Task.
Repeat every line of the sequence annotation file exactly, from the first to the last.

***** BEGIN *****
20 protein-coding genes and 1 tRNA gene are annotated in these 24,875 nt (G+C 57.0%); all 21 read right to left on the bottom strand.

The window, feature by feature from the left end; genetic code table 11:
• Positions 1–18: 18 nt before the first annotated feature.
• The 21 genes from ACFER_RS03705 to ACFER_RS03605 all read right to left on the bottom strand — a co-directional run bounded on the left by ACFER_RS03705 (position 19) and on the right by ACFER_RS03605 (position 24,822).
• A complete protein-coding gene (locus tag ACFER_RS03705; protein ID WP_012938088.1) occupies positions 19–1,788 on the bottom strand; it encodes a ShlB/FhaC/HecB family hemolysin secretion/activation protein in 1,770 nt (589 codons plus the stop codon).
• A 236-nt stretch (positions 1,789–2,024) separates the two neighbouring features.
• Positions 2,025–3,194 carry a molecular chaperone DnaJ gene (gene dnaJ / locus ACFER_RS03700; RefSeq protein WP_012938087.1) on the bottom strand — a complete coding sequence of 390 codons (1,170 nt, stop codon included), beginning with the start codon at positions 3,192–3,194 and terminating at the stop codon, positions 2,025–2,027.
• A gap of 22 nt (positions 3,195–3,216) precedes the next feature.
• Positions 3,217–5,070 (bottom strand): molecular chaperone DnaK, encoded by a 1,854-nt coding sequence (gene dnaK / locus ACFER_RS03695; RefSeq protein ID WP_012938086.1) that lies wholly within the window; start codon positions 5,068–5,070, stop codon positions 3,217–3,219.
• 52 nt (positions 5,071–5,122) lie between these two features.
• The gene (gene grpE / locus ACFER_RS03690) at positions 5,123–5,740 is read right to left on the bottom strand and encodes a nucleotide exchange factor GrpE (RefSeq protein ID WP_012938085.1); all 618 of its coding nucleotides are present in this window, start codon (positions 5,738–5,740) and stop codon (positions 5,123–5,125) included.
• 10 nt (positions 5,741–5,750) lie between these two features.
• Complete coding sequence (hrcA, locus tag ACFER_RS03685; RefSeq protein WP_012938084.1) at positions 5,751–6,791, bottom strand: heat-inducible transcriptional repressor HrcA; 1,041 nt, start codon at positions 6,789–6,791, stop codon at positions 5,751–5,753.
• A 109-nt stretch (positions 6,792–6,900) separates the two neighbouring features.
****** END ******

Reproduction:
20 protein-coding genes and 1 tRNA gene are annotated in these 24,875 nt (G+C 57.0%); all 21 read right to left on the bottom strand.

The window, feature by feature from the left end; genetic code table 11:
• Positions 1–18: 18 nt before the first annotated feature.
• The 21 genes from ACFER_RS03705 to ACFER_RS03605 all read right to left on the bottom strand — a co-directional run bounded on the left by ACFER_RS03705 (position 19) and on the right by ACFER_RS03605 (position 24,822).
• A complete protein-coding gene (locus tag ACFER_RS03705; protein ID WP_012938088.1) occupies positions 19–1,788 on the bottom strand; it encodes a ShlB/FhaC/HecB family hemolysin secretion/activation protein in 1,770 nt (589 codons plus the stop codon).
• A 236-nt stretch (positions 1,789–2,024) separates the two neighbouring features.
• Positions 2,025–3,194 carry a molecular chaperone DnaJ gene (gene dnaJ / locus ACFER_RS03700; RefSeq protein WP_012938087.1) on the bottom strand — a complete coding sequence of 390 codons (1,170 nt, stop codon included), beginning with the start codon at positions 3,192–3,194 and terminating at the stop codon, positions 2,025–2,027.
• A gap of 22 nt (positions 3,195–3,216) precedes the next feature.
• Positions 3,217–5,070 (bottom strand): molecular chaperone DnaK, encoded by a 1,854-nt coding sequence (gene dnaK / locus ACFER_RS03695; RefSeq protein ID WP_012938086.1) that lies wholly within the window; start codon positions 5,068–5,070, stop codon positions 3,217–3,219.
• 52 nt (positions 5,071–5,122) lie between these two features.
• The gene (gene grpE / locus ACFER_RS03690) at positions 5,123–5,740 is read right to left on the bottom strand and encodes a nucleotide exchange factor GrpE (RefSeq protein ID WP_012938085.1); all 618 of its coding nucleotides are present in this window, start codon (positions 5,738–5,740) and stop codon (positions 5,123–5,125) included.
• 10 nt (positions 5,741–5,750) lie between these two features.
• Complete coding sequence (hrcA, locus tag ACFER_RS03685; RefSeq protein WP_012938084.1) at positions 5,751–6,791, bottom strand: heat-inducible transcriptional repressor HrcA; 1,041 nt, start codon at positions 6,789–6,791, stop codon at positions 5,751–5,753.
• A 109-nt stretch (positions 6,792–6,900) separates the two neighbouring features.